The point is that we were delving deep into the fabric of reality there. It was great stuff. If I had signed up for that, it would have been that much greater. But I had signed up for Spanish. Again, I AM NOT COMPLAINING. I'm just saying, right now in my life my priority is learning Spanish. Knowing mayan philosophy is not going to help me conduct better interviews with the mothers of dead mexican girls. Spanish will. So, for that reason, I decided one week in Oventic is enough. This coming week I'm going to enroll in for a week at a school here in San Cristobal, where I can get one on one instruction, lots of it, and stay with a mexican family i can practice talking with.
Then my plan is to get a bus to Mexico City, meet some Indymedia 'kids' there (I'll blog more soon about what I call 'the kids phenomenon') and hang out there for a few days. Then head to the coast just to get a couple days of beach time at Mazatlan, and then north to Juarez, by June 15 or so.
Wow, its amazing how the list of blogs on Indyblogs has ballooned in the last few months, I think as a result of the Indyconference in February. When the story about the conference appeared on the global site, about a month later, with links to indyblogs and my blog and other bloggers that were there, a bunch more imcistas were like, hey, i have a blog too!
Anyway, that was an aside before even starting. Uh... anyway, pues si... oh yeah, i was going to talk about my plans. I think maybe ive been reading too much stuff by Subcommandante Marcos, his style of tangents and postscripts and riddles is perhaps rubbing off...
So, I feel a lot better today. Its quite amazing. The cough is still with me, of course, like an old friend. But the other stuff is mostly disappeared. So, I'm going ahead with my original plan and going off to the village of Oventic tommorrow morning.
Oventic is one of the seats of the Juntos de Buen Gobierno, 5 places of governance which the Zapatistas set up in 2003. It was also the 2nd Aguacaliente, a gathering place where they invited people from the rest of mexico and the world for a conference, i think in 1995 or 1996. I'm still a little hazy on exactly what happened when in the 20 year history of the Zapatistas (yes, 21. they started organizing in secret in 1984, 10 years before they hit the spotlight on january 1, 1994). But I've now, just this week, seen 3 documentaries and am reading a new book called Ya Basta! which is the collected communiques of Marcos, I think everything he wrote for the public since 1994 that was not fiction (he also wrote some collections of stories, and also some children's books). He's an amazing writer, with a really playful but intellectual style.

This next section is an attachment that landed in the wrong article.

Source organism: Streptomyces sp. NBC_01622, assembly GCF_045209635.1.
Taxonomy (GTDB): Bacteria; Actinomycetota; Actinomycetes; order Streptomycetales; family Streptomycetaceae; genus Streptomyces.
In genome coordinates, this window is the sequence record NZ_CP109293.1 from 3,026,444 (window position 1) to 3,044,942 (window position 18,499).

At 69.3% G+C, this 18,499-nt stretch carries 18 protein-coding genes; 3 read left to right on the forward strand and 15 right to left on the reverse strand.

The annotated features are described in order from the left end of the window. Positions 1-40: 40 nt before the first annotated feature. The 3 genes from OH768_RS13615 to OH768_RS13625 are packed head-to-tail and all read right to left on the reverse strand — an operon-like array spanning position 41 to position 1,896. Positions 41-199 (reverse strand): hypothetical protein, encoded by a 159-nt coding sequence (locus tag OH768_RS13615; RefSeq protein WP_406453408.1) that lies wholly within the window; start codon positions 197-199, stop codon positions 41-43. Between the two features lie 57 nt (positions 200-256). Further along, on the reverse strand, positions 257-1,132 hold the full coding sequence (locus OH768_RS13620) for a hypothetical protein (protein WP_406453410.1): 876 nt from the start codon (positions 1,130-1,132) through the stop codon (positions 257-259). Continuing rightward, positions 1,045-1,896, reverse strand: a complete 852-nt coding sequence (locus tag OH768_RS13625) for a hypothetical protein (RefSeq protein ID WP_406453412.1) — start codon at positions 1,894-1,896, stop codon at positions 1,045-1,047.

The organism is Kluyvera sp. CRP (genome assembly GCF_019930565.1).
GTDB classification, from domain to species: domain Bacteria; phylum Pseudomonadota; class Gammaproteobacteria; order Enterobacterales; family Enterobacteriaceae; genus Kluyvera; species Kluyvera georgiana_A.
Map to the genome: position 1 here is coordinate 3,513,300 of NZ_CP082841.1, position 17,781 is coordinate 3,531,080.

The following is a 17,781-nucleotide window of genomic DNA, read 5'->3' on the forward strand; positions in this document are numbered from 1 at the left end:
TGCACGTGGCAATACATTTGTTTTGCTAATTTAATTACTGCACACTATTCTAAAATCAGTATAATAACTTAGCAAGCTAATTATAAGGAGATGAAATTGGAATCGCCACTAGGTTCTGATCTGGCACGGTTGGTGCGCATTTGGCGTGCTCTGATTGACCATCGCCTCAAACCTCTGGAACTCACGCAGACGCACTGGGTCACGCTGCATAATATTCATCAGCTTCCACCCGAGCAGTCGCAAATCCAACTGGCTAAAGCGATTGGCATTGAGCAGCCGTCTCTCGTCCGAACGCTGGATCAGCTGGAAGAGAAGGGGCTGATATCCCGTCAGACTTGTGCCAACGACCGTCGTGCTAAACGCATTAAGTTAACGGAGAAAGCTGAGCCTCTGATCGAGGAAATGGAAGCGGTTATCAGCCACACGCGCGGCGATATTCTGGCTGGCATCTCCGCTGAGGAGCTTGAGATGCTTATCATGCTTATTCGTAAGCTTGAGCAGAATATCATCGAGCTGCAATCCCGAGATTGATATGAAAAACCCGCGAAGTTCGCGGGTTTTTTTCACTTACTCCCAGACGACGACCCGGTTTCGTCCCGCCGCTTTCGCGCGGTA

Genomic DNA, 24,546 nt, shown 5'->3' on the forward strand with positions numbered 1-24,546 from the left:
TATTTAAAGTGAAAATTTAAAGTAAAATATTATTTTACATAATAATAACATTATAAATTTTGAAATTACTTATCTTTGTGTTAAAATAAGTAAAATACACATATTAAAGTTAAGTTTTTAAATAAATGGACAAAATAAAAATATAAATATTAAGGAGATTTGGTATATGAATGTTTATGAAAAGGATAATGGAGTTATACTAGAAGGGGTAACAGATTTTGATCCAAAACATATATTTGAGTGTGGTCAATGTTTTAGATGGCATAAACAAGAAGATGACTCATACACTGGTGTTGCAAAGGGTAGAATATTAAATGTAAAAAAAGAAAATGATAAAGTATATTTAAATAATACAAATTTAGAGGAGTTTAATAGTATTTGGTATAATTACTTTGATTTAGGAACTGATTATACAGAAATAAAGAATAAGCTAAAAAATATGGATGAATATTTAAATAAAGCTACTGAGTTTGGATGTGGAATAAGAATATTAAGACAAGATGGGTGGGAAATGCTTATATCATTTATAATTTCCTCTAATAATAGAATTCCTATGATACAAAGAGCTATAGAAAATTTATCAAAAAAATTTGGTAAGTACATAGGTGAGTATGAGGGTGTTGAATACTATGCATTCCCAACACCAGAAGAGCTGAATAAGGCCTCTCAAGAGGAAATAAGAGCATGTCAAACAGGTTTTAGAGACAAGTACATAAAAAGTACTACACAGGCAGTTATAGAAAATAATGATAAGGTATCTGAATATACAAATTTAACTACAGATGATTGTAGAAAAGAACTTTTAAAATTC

Anyway, pues si, I am going to Oventic and the conditions will be rustic, as they say, so i may not be online again for a week. My original plan was to be there 2 weeks. But I have heard even more than I heard before that the school there is good for learning about the Zapatistas but not the greatest for spanish. So I might come back after a week and go to a school here in San Cristobal. Or I might stay in Oventic. And even if so, I will probably come into town on the weekend anyway. its only 40 minutes away, i hear.
I'll be sleeping in a hammock and i hear its really great and muy tranquilo. Jacob from SD indymedia wrote about it in his blog, he was there about a month ago. (livejournal doesnt seem to have permalinks to individual blog entries, stupidly enough, so i cant link you straight to the oventic entries he wrote. just scroll down till you find them, if youre interested. he wrote a lot.)
oh, other news: I met Paco from Chiapas Media Project and showed him and a few people from Chiapas Indymedia the rough cut of my Juarez documentary. They had lots of really great comments and advice about it. The mexicans brought up some stuff that was totally right on, that I hadnt thought of before and was embarrassed about, but I had never thought what a Mexican audience would think of it. I was always thinking of the audience as being all gringos. and still i think the majority will be. but it would be nice if the film didnt totally offend and alienate mexicans, no? claro.
Yesterday I went over to the office of Chiapas Indymedia to let Paco make a copy of my Bolivia DVD. He said it would be very interesting to the indigenous people here that he works with. I'm glad I could bring it here to yet another interested audience. Then we went over to Timo's house (Timo is part of Chiapas Indymedia) to watch the first cut of a video that he and Nancy are workign on about International Financial Institutions like the World Bank and IMF. Its going to be good. They have a lot of work still to do but its a good project.
So, yeah, just so ya know, i'm fine, and not seeing a blog entry for a week doesnt mean ive died of dysentary (neccesarily), it just means i'm out in the campo. (country) Hasta luego!
So, as you know, Ive been sick. During this whole trip Ive been sick at some level and type. Lately Ive been dealing with this respitory thing that I get every winter (this time it came a little later in the season). But Ive found I could hold it off and be somewhat comfortable by just taking a lot of drugs - cough syrup, pseudephedrine (sudafed), and acetomeniphen (tylenol).
But its always annoying looking for this stuff at farmacias. All the names are different, brand names of course but even chemical names are sometimes difficult to decipher. I go into a farmacia and ask for somethign for a cough and they bring all this stuff out that I have no idea what it is. Then I just say, tienes dextromethorphan? and they go oh, si, claro, and go back and bring something else out. Also you just cant get pure pseudephrine, in Guate or Mexico. Its always got some other shit in it, either a pain reliever or i dont know what else. But, it works at least.